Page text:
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Kathy Whelan

Posted on January 22, 2020

The start of a new decade inspires me, and perhaps it will you, to think beyond this year. Taking time to create a clear, detailed vision of a “future self” several years from now can make a big difference in reaching goals and becoming who you’ve always wanted to be.

In fact, this is how my clients and I begin our coaching together. Designing a vision helps put short-term health goals in a broader, more meaningful context. By reminding us of why our striving matters, a vision provides motivation. Seeing ourselves vividly as we would like to be gives us hope for the envisioned future and adds to our confidence.

Highly successful actors and athletes have long used this powerful technique to achieve their best performances. Brain science accounts for its effectiveness, as Frank Niles, Ph.D. explains:

According to research using brain imagery, visualization works because neurons in our brains, those electrically excitable cells that transmit information, interpret imagery as equivalent to real-life action. When we visualize an act, the brain generates an impulse that tells our neurons to “perform” the movement. This creates a new neural pathway . . . that primes our body to act in a way consistent [with] what we imagined.

Whether we see ourselves running a race, running a company or challenging ourselves another way, we are readying our brain for the changes that will bring our vision to life.

A vision should be as full as possible, using many senses. If you see yourself as a chef, imagine how your food looks, smells and tastes. If you’re a musician, hear your music. Ask yourself questions like these: Where am I? Who is there with me? What am I doing? How do I feel? What excites me about this and why? How does it connect to what matters most to me? Expressing your vision in the present tense makes it seem more real.

Visualization should not be confused with wishful thinking or fantasizing. Since this is a technique for turning an imagined state into a real one, it has to have something to do with what’s actually possible. And yet we shouldn’t let current reality hold us back too much. I recently watched an excellent documentary about a tiny, gutsy woman with big dreams. In the 1980s, Cathy Corison wanted to be a Napa Valley winemaker. Everyone told her it was impossible for a woman to do that. She thought, “Watch me,” and went on to found Corison Winery.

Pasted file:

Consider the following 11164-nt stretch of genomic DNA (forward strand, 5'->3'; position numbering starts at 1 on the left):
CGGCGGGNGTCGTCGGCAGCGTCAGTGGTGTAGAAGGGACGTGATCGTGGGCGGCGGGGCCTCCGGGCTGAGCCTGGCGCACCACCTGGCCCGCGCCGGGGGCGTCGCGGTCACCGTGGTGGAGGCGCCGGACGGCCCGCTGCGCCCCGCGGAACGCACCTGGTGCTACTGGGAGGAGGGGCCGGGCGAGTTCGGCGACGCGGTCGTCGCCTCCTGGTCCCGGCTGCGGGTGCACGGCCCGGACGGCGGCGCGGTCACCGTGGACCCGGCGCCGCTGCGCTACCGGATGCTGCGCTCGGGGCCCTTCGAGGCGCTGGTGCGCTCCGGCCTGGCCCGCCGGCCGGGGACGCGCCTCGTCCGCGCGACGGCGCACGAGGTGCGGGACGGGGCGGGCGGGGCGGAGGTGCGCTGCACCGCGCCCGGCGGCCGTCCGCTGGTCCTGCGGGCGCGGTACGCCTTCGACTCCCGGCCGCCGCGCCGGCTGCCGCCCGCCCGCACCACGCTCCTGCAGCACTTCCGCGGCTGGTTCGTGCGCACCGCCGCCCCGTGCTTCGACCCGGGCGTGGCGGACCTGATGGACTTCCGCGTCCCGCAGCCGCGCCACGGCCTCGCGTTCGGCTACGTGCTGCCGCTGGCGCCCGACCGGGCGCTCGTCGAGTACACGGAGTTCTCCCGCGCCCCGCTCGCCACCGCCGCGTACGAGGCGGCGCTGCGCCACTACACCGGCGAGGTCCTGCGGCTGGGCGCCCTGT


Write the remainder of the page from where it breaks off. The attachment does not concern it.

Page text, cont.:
Sometimes a vision starts with what you don’t want to be. Oprah Winfrey tells of observing her grandmother and vowing to create a very different life for herself. Oprah’s vision evolved over the years as she realized her natural talents and the kind of life they made possible.

Once you have created a vision that inspires you, focus on the choices and actions that will get you there. Without a clear plan – the “how” that follows the “what” – a vision can dissolve quickly. A plan needs to incorporate goals and action steps that are SMART: specific, measurable, actionable, realistic and timed.

When you’re ready to take action, envision yourself doing the things you plan to do before you do them. If you see yourself becoming a non-smoker, picture yourself taking a walk instead of a cigarette break at lunchtime. Remember the brain science: Visualizing such a step opens up a neural pathway that sets the body up to take the imagined actions. These pathways grow stronger through repetition over time, so the more often we revisit our vision and repeat the actions that support it, the closer we get.

Find a way to keep your vision in mind. If you’re a visual type, a photograph might be a good reminder, or a soundtrack if you’re more auditory by nature. Some people are more tactile and prefer an object. Whatever it is, use your reminder to hold your vision close.

If you’re like me, you may feel a little anxious about doing this exercise. Who knows what might come up and what you could be called upon to do? It’s normal to feel those jitters when you consider stepping outside your comfort zone. But I’m going to do it anyway. If not now, when? How about you?

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